4TH UPDATE: Issuing a statement to South African newspaper The Star and ABC News, SA-born PR pro Justine Sacco apologized for the offensive AIDS Tweet that led to her firing from IAC over the weekend: “Words cannot express how sorry I am, and how necessary it is for me to apologize to the people of South Africa, who I have offended due to a needless and careless tweet. There is an AIDS crisis taking place in this country, that we read about in America, but do not live with or face on a continuous basis. Unfortunately, it is terribly easy to be cavalier about an epidemic that one has never witnessed firsthand.
“For being insensitive to this crisis – which does not discriminate by race, gender or sexual orientation, but which terrifies us all uniformly – and to the millions of people living with the virus, I am ashamed.
“This is my father’s country, and I was born here. I cherish my ties to South Africa and my frequent visits, but I am in anguish knowing that my remarks have caused pain to so many people here; my family, friends and fellow South Africans. I am very sorry for the pain I caused.”
3RD UPDATE, SATURDAY PM: Justine Sacco has been swiftly sacked by Barry Diller‘s IAC a day after posting her controversial AIDS Tweet. “The … Read More »
With fifteen months to go on Ben Silverman‘s current deal with Barry Diller’s IAC, the Electus founder and chairman is deep in negotiations with IAC about an extension. The talks are drawing a lot of attention and speculation that his relationship with IAC could be transformed into a pod deal. I hear the talks are far more complicated and include Electus taking on more digital business and branching into new areas, including management. While Silverman’s previous company, Reveille, made its name early on in scripted with The Office and Ugly Betty, Electus has largely been building an unscripted and digital portfolio. The company has a new drama series, Killer Women, on ABC this fall. I hear under the current setup, Silverman has no producing participation in Electus’ series, something that is subject of the ongoing extension negotiations, especially on the scripted side. According to IAC, Electus has doubled its revenue in the past year.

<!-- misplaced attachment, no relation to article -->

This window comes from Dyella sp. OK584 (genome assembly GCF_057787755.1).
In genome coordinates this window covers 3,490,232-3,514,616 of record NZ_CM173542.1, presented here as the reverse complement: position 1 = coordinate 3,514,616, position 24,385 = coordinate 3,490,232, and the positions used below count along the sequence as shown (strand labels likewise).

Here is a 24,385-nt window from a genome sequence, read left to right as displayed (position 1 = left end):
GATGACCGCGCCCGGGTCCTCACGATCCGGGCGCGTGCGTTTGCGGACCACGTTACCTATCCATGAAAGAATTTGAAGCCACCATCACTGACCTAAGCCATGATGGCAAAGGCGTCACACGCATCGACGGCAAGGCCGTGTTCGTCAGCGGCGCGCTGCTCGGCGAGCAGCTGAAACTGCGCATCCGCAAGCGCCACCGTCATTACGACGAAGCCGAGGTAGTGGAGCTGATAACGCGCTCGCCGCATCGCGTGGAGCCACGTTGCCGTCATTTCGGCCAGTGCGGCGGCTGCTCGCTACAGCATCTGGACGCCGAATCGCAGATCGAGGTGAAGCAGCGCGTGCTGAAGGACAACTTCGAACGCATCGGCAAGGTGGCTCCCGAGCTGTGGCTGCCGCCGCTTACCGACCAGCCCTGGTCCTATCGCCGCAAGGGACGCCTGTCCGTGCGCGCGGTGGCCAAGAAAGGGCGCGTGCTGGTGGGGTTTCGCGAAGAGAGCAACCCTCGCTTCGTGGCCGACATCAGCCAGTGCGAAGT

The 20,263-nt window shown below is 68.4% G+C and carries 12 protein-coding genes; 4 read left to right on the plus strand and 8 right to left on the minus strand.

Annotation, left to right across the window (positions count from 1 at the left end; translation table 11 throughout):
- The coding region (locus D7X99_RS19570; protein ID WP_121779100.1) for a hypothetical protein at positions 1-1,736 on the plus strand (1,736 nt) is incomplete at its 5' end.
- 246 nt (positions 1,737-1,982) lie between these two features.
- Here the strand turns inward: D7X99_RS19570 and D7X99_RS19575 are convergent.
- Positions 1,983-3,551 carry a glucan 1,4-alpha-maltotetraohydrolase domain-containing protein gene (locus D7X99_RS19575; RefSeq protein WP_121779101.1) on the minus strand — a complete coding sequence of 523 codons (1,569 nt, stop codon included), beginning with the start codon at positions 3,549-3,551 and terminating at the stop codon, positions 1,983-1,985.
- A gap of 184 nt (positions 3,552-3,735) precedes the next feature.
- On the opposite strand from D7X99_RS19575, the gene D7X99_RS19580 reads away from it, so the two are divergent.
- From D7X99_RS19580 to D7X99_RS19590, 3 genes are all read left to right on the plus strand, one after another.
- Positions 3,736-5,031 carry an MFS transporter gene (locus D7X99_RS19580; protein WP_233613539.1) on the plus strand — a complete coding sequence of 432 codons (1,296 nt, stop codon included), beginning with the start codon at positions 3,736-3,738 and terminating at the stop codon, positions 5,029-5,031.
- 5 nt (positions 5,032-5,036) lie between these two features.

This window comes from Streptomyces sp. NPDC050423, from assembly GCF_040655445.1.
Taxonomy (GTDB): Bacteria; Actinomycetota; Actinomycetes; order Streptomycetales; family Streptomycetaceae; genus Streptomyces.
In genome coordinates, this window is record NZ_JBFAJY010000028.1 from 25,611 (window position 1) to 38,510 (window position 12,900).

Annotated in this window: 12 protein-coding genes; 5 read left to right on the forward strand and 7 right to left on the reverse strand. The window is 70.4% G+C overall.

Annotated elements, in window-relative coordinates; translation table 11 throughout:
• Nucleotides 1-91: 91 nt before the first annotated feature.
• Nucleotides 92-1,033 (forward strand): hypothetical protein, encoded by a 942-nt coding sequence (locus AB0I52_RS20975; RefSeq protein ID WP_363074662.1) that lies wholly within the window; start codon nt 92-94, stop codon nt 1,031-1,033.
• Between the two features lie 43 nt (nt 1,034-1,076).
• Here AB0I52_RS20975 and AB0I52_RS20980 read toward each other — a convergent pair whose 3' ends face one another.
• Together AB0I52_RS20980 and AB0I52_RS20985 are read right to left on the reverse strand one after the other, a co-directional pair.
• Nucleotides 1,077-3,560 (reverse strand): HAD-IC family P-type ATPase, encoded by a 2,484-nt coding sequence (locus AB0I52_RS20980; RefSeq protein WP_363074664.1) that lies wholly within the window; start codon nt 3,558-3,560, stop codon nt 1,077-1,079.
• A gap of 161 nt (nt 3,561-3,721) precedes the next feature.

Barry Diller‘s IAC/Interactivecorp has offered the New York Times Co more than $300 million for the information site portal About.com, Reuters reports. That’s higher than the $270 million offer the NYT has preliminarily accepted from Answers.com, whose President Peter Horan previously served as head of About.com. The fortunes of About.com, which makes its money by selling ads against its content, have soured against competition from Google, so NYT Co wrote down the value of About by $195 million. NYT paid $410 million for About in 2005. The NYT has not solicited bids but IAC, Demand Media and others had approached the publisher, Reuters says, and interested buyers feel the price is low and can easily be matched. Despite IAC’s higher offer, the NYT has not responded. IAC wants to combine About.com with Ask.com which has evolved to a question-and-answer style service that could leverage About.com content.
The news comes from IAC/InterActiveCorp chief Barry Diller in a conference call with analysts to discuss his company’s earnings. Newsweek/Daily Beast is “squarely on our heads,” he said following the recent decision by the family of Sidney Harman to pull back its funding for the joint venture. Diller says that IAC also won’t “contribute to the losses of the business as they’ve been this year…Our investment next year will be considerably less.” Does that mean Diller will scrap the print publication, and just offer news and commentary online? Not clear. “The transition will happen,” Diller says although he adds “I’m not saying it will happen totally.” But either late this year or early next “it’ll be different. I can’t tell you in what ways.” The problem is that advertising in newsweeklies is “entirely elective.” Yet he praised editor Tina Brown’s efforts. “The brand is stronger than when we acquired it,” he says. “There’s been true improvement in the book. Tina Brown and her staff have done a superb job.” Although IAC doesn’t breakout financials for Newsweek/Daily Beast, it said this morning that the inclusion of the property in the Q2 results contributed to higher losses for the Media group. IAC took an $18.6M pre-tax non-cash charge to recognize the declining value of its investment in the property.
Related: Barry Diller And Scott Rudin In Talks To Launch E-Book Business